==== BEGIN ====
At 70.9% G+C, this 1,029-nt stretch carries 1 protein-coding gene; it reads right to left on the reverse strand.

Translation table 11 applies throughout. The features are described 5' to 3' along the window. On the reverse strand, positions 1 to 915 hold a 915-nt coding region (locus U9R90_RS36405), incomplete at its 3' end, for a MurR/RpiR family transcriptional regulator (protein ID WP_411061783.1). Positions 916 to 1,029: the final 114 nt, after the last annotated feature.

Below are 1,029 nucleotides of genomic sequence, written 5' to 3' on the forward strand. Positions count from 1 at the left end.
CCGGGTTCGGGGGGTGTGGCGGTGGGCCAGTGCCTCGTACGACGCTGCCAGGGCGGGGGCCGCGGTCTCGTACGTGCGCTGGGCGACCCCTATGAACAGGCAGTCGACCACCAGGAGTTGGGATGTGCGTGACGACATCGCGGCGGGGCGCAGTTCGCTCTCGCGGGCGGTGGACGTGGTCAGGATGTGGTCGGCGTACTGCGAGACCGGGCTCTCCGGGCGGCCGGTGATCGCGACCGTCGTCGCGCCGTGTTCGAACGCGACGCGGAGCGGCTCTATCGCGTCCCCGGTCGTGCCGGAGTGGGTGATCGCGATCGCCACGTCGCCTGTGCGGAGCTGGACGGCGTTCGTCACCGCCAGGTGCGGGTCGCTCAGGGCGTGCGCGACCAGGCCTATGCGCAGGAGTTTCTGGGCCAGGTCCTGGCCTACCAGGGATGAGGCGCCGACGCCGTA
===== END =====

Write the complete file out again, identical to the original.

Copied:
At 70.9% G+C, this 1,029-nt stretch carries 1 protein-coding gene; it reads right to left on the reverse strand.

Translation table 11 applies throughout. The features are described 5' to 3' along the window. On the reverse strand, positions 1 to 915 hold a 915-nt coding region (locus U9R90_RS36405), incomplete at its 3' end, for a MurR/RpiR family transcriptional regulator (protein ID WP_411061783.1). Positions 916 to 1,029: the final 114 nt, after the last annotated feature.

Below are 1,029 nucleotides of genomic sequence, written 5' to 3' on the forward strand. Positions count from 1 at the left end.
CCGGGTTCGGGGGGTGTGGCGGTGGGCCAGTGCCTCGTACGACGCTGCCAGGGCGGGGGCCGCGGTCTCGTACGTGCGCTGGGCGACCCCTATGAACAGGCAGTCGACCACCAGGAGTTGGGATGTGCGTGACGACATCGCGGCGGGGCGCAGTTCGCTCTCGCGGGCGGTGGACGTGGTCAGGATGTGGTCGGCGTACTGCGAGACCGGGCTCTCCGGGCGGCCGGTGATCGCGACCGTCGTCGCGCCGTGTTCGAACGCGACGCGGAGCGGCTCTATCGCGTCCCCGGTCGTGCCGGAGTGGGTGATCGCGATCGCCACGTCGCCTGTGCGGAGCTGGACGGCGTTCGTCACCGCCAGGTGCGGGTCGCTCAGGGCGTGCGCGACCAGGCCTATGCGCAGGAGTTTCTGGGCCAGGTCCTGGCCTACCAGGGATGAGGCGCCGACGCCGTA